I came to the U.S. when I was only 2 years old. As an Asian American immigrant child in a family where money was stretched thin, there wasn’t even the hint that Santa could be real in our household. We knew Santa wasn’t coming on Christmas eve, and the only presents we’d be getting under the artificial Christmas tree were the sweaters, pants and new coats from our parents. We did watch all the same Christmas specials that other kids watched, so we understood that they believed in Santa, and we knew who Santa was, and we knew all the American traditions around Christmas; we just never believed in Santa ourselves. There were some early Christmas eve nights that I had hope that Santa would come; but the morning after would always prove to be a disappointment. Unlike Lisa Ling from The View, who learned early on that Santa liked Caucasian children better than Chinese children, we didn’t even believe in Santa.
I didn’t mean to come off sounding so cynical in just the first paragraph of a story about Christmas. I really do have the Christmas spirit. I’m the one person in my family that arranges an annual family get together for Christmas, I make sure everyone who is coming for Christmas has a present, and now that I have my own 4 year old daughter I do make sure she believes in Santa. It hasn’t been easy, as she’s already asked how Santa fits in our small little fireplace and how come one mall Santa isn’t the same person as another mall Santa. I’m just glad she hasn’t asked why Santa isn’t Chinese. (And for those of you that think otherwise, you can always get the “Santa is Asian” t-shirt [no I’m not affiliated with this t-shirt], watch the Asian Santa in Family Guy, or become a fan of the Asian Santa is Better Facebook group).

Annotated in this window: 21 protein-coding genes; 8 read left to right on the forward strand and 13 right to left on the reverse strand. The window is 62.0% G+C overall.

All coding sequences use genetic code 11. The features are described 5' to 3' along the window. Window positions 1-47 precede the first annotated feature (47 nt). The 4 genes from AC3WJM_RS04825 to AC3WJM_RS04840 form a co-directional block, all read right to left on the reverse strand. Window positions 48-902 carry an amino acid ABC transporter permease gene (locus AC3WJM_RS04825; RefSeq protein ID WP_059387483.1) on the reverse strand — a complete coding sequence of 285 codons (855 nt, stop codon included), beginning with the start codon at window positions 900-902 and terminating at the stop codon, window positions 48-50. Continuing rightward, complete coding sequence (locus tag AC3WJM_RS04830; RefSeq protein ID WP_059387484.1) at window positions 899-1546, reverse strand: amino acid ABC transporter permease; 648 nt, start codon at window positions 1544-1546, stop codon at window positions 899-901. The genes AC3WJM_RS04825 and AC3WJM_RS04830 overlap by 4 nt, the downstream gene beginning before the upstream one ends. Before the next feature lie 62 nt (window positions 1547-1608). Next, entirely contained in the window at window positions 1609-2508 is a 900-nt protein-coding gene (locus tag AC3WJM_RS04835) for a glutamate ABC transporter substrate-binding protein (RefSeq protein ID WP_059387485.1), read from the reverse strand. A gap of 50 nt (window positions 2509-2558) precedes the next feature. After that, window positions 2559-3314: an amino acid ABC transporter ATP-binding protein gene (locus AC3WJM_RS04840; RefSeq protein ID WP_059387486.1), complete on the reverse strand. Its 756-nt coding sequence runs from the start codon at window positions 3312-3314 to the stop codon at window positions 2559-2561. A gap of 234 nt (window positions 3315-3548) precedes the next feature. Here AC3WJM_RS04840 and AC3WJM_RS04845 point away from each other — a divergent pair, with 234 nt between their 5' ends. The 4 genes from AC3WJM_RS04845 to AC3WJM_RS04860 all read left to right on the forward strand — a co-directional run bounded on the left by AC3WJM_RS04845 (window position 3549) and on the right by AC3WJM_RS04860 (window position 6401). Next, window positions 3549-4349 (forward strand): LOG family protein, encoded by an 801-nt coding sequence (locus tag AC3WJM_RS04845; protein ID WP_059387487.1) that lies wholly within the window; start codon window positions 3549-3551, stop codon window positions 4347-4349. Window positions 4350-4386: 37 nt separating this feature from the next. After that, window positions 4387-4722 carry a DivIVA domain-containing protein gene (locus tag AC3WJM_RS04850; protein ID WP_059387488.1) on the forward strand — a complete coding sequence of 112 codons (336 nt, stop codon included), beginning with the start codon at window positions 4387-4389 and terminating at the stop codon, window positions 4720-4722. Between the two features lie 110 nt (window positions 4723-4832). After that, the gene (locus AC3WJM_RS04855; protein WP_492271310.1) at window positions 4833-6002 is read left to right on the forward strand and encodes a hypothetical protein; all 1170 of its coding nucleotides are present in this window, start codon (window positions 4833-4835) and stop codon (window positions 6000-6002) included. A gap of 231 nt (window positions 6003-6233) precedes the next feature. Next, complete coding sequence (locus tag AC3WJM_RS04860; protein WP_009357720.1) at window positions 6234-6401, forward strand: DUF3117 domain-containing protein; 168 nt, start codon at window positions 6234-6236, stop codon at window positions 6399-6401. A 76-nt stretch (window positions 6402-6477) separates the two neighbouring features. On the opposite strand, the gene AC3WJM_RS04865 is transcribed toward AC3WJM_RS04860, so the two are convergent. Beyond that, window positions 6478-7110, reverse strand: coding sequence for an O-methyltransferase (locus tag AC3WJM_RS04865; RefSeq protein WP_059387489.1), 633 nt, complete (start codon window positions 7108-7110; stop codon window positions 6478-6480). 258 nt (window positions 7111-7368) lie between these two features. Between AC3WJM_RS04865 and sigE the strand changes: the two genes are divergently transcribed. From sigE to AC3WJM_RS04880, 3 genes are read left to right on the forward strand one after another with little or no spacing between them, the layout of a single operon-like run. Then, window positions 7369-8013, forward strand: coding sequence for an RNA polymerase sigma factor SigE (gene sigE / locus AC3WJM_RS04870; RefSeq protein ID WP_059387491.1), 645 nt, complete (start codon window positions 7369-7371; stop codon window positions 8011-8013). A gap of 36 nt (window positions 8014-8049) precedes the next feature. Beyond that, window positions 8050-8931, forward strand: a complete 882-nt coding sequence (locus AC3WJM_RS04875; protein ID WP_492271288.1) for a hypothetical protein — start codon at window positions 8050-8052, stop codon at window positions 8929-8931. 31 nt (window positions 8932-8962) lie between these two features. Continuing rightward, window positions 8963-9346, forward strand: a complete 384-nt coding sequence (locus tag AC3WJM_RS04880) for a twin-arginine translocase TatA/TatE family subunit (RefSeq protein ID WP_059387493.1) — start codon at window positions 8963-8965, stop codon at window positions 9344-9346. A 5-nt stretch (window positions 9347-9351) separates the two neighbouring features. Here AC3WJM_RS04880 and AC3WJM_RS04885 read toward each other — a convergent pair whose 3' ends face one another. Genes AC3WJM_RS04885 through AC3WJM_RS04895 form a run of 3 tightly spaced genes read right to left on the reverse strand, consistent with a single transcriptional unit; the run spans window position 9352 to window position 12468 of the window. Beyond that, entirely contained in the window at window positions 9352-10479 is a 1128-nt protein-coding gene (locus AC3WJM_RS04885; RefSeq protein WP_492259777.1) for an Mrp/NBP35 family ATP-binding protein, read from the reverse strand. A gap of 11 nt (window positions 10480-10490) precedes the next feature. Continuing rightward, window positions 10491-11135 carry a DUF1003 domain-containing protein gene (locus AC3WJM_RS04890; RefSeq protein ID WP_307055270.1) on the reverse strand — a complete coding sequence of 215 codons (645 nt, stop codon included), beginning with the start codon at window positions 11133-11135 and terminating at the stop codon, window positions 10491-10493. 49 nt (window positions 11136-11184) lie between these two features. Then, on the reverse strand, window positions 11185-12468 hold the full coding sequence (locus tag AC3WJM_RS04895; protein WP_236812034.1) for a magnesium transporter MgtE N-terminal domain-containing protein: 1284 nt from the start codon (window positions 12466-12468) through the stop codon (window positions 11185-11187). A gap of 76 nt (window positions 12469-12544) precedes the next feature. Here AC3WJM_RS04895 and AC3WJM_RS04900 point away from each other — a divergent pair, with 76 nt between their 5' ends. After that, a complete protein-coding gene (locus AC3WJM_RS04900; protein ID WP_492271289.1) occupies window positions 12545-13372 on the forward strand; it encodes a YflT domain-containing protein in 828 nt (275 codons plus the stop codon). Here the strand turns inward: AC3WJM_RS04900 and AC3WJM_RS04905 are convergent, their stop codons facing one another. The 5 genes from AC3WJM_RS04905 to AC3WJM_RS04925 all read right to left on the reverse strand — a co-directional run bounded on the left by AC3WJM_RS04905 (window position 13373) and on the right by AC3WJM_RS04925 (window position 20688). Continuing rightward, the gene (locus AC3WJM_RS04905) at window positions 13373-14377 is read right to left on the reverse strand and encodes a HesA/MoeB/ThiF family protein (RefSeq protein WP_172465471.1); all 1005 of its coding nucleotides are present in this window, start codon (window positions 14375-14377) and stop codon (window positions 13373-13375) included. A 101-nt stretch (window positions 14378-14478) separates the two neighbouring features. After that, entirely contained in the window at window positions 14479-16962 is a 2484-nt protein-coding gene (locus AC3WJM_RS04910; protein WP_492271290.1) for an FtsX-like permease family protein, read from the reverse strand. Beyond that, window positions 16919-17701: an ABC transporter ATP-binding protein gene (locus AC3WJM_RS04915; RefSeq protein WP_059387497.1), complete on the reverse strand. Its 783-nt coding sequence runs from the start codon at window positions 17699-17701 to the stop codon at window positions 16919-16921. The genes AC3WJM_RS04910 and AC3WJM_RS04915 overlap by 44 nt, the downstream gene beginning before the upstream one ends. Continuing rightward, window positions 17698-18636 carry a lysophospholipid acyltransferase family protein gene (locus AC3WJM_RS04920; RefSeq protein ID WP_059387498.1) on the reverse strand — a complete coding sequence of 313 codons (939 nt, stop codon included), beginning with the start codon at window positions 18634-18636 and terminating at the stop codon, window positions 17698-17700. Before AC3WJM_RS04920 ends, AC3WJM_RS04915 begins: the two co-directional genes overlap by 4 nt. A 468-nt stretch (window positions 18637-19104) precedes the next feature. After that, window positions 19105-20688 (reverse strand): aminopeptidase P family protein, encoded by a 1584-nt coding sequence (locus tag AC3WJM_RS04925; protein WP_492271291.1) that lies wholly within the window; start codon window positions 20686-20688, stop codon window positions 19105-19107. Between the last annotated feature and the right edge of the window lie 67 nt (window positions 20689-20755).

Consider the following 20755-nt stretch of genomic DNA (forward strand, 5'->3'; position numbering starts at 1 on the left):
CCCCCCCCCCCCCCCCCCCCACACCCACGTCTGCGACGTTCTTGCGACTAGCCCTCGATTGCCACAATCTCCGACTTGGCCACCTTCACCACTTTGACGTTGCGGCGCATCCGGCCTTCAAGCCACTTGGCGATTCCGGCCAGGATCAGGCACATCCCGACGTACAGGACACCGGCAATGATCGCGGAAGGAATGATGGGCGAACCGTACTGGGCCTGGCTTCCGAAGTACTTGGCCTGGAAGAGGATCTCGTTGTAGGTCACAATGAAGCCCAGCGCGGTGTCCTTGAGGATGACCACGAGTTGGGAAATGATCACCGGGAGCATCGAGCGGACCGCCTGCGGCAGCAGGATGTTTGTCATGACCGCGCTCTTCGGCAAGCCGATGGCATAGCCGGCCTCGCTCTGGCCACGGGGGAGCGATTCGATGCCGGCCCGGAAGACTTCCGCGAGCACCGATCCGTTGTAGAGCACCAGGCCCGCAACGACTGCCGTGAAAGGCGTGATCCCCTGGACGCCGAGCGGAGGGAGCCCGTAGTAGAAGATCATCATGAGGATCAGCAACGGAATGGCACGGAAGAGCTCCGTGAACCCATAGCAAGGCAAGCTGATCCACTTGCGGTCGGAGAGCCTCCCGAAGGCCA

As we run around doing our holiday errands, I realize she thinks of Christmas as a time to get presents and not as the holiday I’ve come to see it as; which is the holiday to spend with your family. But I know that’s part of the process of growing up, and I’ve still got to get through plenty of Christmas get togethers in her teenage years. But at least in her youth, she still has some innocence, and does have the magic of believing in Santa.